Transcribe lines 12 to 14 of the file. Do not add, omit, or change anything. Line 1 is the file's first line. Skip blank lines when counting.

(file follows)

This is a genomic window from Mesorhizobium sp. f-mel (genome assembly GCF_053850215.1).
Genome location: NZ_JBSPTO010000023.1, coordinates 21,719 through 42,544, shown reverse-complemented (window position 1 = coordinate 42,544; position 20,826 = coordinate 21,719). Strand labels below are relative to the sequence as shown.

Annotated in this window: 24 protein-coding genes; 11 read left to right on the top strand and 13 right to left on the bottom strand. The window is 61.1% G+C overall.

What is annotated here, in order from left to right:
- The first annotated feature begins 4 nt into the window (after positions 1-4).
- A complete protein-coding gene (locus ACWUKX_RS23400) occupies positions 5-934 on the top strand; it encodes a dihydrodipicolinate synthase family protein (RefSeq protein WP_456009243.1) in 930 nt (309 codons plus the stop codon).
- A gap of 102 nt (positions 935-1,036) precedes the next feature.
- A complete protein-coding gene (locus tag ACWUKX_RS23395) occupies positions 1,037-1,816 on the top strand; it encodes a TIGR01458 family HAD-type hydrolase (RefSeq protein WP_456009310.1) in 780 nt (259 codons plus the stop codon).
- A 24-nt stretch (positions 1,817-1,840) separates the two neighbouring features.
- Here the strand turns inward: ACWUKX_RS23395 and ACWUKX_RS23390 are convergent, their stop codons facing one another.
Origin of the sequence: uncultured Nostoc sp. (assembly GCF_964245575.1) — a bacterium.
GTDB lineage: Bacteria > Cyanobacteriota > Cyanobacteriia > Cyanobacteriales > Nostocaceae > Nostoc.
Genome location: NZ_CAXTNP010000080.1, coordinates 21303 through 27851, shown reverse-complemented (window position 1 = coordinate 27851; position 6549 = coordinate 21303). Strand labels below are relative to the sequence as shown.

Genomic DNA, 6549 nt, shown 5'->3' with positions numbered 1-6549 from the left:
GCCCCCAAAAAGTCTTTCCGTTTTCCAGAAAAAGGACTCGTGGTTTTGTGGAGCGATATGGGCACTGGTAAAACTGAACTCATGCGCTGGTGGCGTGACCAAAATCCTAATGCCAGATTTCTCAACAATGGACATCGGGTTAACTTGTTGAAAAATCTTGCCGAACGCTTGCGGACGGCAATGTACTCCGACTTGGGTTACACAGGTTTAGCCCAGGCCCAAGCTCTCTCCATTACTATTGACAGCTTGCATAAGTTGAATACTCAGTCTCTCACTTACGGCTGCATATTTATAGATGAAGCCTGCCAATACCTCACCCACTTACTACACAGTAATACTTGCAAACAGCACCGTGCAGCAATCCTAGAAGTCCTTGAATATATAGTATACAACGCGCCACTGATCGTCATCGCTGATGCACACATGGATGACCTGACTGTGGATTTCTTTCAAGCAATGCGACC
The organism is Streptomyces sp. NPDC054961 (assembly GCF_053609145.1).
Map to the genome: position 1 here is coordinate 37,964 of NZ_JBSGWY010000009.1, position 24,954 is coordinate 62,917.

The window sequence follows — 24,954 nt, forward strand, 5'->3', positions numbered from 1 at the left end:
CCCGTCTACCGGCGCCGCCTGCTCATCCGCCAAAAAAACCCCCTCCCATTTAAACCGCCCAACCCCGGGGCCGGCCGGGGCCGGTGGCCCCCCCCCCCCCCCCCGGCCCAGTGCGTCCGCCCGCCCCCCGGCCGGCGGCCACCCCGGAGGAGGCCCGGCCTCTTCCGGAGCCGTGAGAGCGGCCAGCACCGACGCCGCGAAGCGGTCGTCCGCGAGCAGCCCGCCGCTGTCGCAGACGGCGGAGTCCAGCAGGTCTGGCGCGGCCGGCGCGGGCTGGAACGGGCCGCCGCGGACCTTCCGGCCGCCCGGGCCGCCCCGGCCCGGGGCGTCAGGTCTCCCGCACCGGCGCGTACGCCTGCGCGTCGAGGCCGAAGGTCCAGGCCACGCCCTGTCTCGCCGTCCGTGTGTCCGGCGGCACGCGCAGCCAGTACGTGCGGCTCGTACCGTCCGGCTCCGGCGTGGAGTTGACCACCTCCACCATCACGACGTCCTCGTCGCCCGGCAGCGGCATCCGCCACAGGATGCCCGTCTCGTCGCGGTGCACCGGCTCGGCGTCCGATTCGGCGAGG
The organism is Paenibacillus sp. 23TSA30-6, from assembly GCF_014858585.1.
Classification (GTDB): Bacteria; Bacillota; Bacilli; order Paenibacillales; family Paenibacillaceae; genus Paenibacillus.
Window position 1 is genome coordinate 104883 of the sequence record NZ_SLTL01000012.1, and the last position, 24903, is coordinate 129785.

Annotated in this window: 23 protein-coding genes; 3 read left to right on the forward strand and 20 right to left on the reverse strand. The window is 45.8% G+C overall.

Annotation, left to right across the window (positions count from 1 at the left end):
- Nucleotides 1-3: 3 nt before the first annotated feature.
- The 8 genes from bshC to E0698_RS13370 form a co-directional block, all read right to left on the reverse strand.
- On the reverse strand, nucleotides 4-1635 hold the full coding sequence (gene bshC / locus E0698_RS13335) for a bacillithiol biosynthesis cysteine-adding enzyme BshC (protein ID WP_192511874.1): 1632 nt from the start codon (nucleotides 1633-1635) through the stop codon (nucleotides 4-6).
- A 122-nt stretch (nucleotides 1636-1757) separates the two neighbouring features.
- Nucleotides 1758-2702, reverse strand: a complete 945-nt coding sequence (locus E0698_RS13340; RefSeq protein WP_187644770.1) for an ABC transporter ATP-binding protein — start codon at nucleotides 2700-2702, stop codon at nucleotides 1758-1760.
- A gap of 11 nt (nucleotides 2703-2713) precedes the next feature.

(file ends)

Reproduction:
GTDB lineage: Bacteria > Cyanobacteriota > Cyanobacteriia > Cyanobacteriales > Nostocaceae > Nostoc.
Genome location: NZ_CAXTNP010000080.1, coordinates 21303 through 27851, shown reverse-complemented (window position 1 = coordinate 27851; position 6549 = coordinate 21303). Strand labels below are relative to the sequence as shown.

Genomic DNA, 6549 nt, shown 5'->3' with positions numbered 1-6549 from the left: